The Celebrity Fishbowl

By: Jessyca

From the magazine racks at grocery stores to the television sets in our homes, the laptops in our laps and even the phones held in our hands, society’s growing fascination with celebrity is evident. The celebrity aspect of popular culture is one that is constantly staring us in the face all throughout our day-to-day lives, branded into our brains thanks to constant advertising and water cooler conversation. The media flocks around celebrities as if they are modern gods and have no shame in taking advantage of them when they show signs of being all too human.

“We treat celebrities as characters in an ongoing, shared soap opera of America that we all watch,” says Mark Harris, senior editor at Entertainment Weekly. “Their failures, successes, sudden deaths, twist endings, windfalls and comebacks…we get a new episode daily courtesy of the media boom.” Narrowcast media at its best broadcasts every detail of celebrity life through certain television networks like E! and magazines like the one mentioned above, Entertainment Weekly. Teams of people work in and out to guarantee exclusive, late breaking news when it comes to those currently in the spotlight even when it’s something as simple as Reese Witherspoon shopping with her kids. Paparazzi and TMZ lurk around every corner and seem to have developed the superpower of catching celebrities in their worst moments – usually on film or in pictures that flood the Internet in the time it takes to press a button.

Some see the attention as an annoyance while others choose to embrace it.

Blake Lively is an average, American actress. She has been in movies such as The Sisterhood of the Traveling Pants, is currently seen on Gossip Girl, and in the near future is set to co-star in Green Lantern opposite Ryan Reynolds (who People magazine – another narrowcasting mogul – recently named Sexiest Man Alive). Lively isn’t exactly an Academy Award winning actress, but in an interview she does explains how she intends to concentrate on her career and stay out of the limelight. She goes on to say something that I find intriguing and rather respectable – “there are actors and there are celebrities” – implying a distinction many would not even seem to notice.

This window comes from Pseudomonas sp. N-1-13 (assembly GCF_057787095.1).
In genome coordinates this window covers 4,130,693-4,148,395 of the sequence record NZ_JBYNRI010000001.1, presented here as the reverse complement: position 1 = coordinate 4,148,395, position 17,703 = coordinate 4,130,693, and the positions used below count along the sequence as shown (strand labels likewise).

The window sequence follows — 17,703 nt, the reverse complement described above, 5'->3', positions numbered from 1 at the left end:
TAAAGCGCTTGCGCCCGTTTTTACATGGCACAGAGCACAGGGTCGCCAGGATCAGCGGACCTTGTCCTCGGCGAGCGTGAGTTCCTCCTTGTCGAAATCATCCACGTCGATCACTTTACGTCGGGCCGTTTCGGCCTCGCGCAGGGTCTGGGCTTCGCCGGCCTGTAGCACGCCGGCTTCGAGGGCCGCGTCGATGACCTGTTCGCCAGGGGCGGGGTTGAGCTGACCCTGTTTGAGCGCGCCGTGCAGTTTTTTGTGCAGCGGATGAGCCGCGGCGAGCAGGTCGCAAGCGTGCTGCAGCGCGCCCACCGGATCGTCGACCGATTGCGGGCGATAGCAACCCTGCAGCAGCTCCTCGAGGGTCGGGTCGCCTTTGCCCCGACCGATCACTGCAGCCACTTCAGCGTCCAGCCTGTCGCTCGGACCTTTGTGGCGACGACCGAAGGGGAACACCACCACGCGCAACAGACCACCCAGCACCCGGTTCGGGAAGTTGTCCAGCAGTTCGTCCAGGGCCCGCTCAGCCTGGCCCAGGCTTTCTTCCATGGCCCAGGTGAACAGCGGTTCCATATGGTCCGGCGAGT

I can only imagine how easy it is for actors, especially young actors, to get their first taste of fame and true recognition and let that momentarily thrill alter their focus, becoming more about celebrity status than the art of bringing words to life. With the way their lives are subjugated so viciously by the media, Hollywood actors start to appear more like socialites than thespians in the eye of the public.  This idea coincides with the earlier discussed concept of the Death of the Producer. Once something is put out for the public to see, in this case actors, they become whatever it is viewers and fans interpreted them to be – usually fitting people in neat little molds like reality is just another spectacle. In the process, said actors become products and to thrive in such a superficial business, they’re forced to sell themselves.

While some struggle with the blurred line between actor and celebrity, others choose to exploit their fifteen minutes of fame just as much as the media exploits them. Sue Collins discusses reality TV’s dispensable celebrity and one of the most famed examples of this is the cast of Jersey Shore. I know that this example is probably considered mundane and tiresome at this point, but it continues to be valid and universal with the current state of popular culture. Despite its criticism, people continue to follow the cast of the controversial show that went supernova its first season and burned its way into popular culture through slang and spray tans.

Nicole Polizzi, more commonly referred to as “Snooki” currently has more than 800,000 followers on Twitter and her YouTube channel “SnookTv” has over 50 videos and each video has tens of thousands of views. Though honestly I’ve only ever watched her videos that have been jokingly sent to me by friends and I don’t usually stick around to see the entire thing, from what I have seen all she really does is whip her hair and talk to her cats and dog.

Though it seems like mindless antics, it’s apparent that people are interested in the things Snooki does and the things she says. With the success of Jersey Shore, Snooki had celebrity thrust upon her and instead of fighting it and vowing to avoid the media attention, she grabs everything within her reach. Snooki, who admitted she has only every read two books (“Dear John” by Nicholas Sparks and “Twilight” by Stephanie Myers), she has signed a book deal to write her own and despite getting her start in “reality TV” she just filmed a cameo in a movie that features big names in show biz such as Hugh Jackman and Gerard Butler.

It’s clear that Blake Lively and Snooki are on opposite sides of the spectrum when it comes to the type of performers they are, but they do both co-exist and tread the same water in the closely monitored fishbowl that is Hollywood. That poses the question: how is celebrity measured? Is it measured in how many movies one has been in that weren’t rotten tomatoes? How many followers one has on Twitter or fans on Facebook? How many times parodies of them circulate the Internet?

The answer remains inconclusive and debatable at best; however, if the answer to that last question alone is yes then Snooki and the rest of her Shore-mates would probably go down in history as the most famous people of all times.


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